NEW YORK (AP) — I bet the iPad Mini is going to be on a lot of wish lists this holiday season. I also bet that for a lot of people, it's not going to be the best choice. It's beautiful and light, but Apple made a big compromise in the design, one that means that buyers should look closely at the competition before deciding.
Starting at $329, the iPad Mini is the cheapest iPad. The screen is a third smaller than the regular iPads, and it sits in an exquisitely machined aluminum body. It weighs just 11 ounces — half as much as a full-size iPad — making it easier to hold in one hand. It's just under 8 inches long and less than a third of an inch thick, so it fits easily into a handbag.
The issue is the screen quality. Apple has been on the forefront of a move toward sharper, more colorful screens. It calls them "Retina" displays because the pixels — the little light-emitting squares that make up the screen — are so small that they blend together almost seamlessly in our eyes, removing the impression that we're watching a grid of discrete elements.
The iPad Mini doesn't have a Retina screen. By the standards of last year, it's a good screen, with the same number of pixels as the first iPad and the iPad 2. The latest full-size iPad has four times as many pixels, and it really shows. By comparison, the iPad Mini's screen looks coarse. It looks dull, too, because it doesn't have the same color-boosting technology that the full-size model has.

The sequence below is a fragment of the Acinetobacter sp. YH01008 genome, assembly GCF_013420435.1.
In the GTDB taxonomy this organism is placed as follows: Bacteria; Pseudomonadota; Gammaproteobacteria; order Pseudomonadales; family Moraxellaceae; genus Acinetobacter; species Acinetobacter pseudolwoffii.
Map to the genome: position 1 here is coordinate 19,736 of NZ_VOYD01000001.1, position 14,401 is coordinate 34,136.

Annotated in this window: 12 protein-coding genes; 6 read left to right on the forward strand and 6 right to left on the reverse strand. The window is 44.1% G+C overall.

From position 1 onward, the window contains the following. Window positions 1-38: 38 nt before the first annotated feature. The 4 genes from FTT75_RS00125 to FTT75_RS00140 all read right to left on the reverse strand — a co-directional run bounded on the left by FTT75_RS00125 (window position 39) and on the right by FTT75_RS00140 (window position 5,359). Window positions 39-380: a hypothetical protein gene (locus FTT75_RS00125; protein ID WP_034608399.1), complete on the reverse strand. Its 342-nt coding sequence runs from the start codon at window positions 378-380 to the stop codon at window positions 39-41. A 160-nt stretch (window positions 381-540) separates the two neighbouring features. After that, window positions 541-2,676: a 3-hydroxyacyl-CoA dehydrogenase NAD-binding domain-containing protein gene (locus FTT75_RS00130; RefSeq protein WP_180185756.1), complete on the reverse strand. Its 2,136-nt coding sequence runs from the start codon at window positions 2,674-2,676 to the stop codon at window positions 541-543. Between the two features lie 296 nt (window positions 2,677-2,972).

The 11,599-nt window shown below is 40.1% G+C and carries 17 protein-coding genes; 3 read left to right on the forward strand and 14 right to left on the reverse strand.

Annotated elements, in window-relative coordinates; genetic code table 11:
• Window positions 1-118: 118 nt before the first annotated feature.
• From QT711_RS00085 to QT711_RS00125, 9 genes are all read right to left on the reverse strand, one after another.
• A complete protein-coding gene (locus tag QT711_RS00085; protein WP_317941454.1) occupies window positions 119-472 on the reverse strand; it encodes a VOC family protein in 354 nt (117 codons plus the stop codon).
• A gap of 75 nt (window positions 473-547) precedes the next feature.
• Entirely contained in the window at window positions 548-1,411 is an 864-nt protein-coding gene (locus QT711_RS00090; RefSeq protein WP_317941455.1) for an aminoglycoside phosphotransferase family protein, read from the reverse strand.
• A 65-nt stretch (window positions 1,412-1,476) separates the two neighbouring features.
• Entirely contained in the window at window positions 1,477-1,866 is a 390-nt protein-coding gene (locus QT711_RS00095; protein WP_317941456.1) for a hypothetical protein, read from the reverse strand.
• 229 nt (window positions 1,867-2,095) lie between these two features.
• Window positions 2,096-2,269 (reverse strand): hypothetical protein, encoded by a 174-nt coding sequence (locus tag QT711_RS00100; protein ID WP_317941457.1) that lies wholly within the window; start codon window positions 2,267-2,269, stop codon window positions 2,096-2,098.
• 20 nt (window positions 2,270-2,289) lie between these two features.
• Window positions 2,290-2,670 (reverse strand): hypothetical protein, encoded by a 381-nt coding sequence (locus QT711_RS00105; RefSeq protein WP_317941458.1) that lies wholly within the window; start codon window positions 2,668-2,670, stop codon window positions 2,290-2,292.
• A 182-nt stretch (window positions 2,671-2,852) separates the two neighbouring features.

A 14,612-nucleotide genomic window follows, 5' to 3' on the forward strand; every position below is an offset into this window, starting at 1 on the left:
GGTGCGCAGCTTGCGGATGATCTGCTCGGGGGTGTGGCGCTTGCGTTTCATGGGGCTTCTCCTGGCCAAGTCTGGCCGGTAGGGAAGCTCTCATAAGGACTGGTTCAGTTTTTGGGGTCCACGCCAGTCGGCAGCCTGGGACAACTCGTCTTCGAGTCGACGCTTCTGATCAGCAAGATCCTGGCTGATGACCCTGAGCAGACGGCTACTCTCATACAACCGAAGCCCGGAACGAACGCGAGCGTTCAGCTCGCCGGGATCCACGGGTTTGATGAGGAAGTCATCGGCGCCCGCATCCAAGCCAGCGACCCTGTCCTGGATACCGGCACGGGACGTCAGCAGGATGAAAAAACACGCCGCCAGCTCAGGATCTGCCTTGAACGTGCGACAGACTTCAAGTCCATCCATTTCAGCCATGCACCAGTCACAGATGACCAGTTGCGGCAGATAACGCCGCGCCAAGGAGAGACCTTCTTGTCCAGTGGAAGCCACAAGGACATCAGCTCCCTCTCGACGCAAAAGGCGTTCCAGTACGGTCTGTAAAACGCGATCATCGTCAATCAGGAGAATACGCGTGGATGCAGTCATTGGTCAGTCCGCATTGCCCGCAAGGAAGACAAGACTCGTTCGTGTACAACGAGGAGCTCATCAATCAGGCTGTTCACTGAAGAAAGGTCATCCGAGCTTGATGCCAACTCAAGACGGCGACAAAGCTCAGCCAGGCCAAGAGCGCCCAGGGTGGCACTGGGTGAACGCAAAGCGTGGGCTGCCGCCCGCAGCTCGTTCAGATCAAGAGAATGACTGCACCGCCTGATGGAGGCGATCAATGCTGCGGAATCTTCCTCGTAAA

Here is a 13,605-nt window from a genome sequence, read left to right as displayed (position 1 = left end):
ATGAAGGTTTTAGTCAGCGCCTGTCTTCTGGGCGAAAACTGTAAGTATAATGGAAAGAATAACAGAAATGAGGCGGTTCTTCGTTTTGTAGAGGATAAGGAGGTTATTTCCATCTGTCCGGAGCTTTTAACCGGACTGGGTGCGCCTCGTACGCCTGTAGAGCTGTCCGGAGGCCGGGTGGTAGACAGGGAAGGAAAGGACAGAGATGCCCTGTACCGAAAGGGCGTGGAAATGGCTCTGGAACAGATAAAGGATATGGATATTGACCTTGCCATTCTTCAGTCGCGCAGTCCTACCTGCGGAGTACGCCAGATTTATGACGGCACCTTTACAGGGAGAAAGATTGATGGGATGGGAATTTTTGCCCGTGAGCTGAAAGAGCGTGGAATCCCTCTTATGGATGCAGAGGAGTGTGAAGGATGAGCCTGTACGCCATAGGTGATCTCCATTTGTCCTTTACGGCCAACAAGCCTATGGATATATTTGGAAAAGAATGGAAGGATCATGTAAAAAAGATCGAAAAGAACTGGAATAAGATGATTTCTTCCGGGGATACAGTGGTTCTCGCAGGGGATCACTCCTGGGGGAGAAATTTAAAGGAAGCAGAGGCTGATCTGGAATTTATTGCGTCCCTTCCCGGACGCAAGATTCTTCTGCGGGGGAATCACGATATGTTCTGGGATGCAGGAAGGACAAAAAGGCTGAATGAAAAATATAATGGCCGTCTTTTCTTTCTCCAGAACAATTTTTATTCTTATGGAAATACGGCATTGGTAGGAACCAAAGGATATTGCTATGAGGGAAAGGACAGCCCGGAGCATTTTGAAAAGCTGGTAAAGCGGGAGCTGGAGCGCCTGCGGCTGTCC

This is not an entirely fair comparison, as the full-size iPad starts at $499 and weighs twice as much. The real issue is that this year, there are other tablets that are cheaper than the iPad Mini, weigh only slightly more and still have better screens.
Amazon.com Inc.'s Kindle Fire HD costs $199 and has about the same overall size as the Mini. While the Kindle's screen is somewhat smaller (leaving a bigger frame around the edges), it is also sharper, with 30 percent more pixels than the Mini. Colors are slightly brighter, too.
Barnes & Noble Inc.'s Nook HD costs $229 and has a screen that's even sharper than the Kindle HD's. It's got 65 percent more pixels than the iPad Mini.
Why do tablets from two companies chiefly known as book stores beat Apple's latest for screen quality?
Sharper screens are darker, requiring a more powerful backlight to appear bright. That, in turn, would have forced an increase in the battery size. That's the reason the first iPad with a Retina display was thicker and heavier than the iPad 2. So to keep the iPad Mini thin while matching the 10-hour battery life of the bigger iPads, Apple had to compromise on the display.
This can't last, though. By next year, it will likely be even more obvious that Apple is seriously behind in screen quality on its small tablet, and it will have to upgrade to a Retina display somehow. That means this first-generation iPad Mini will look old pretty fast.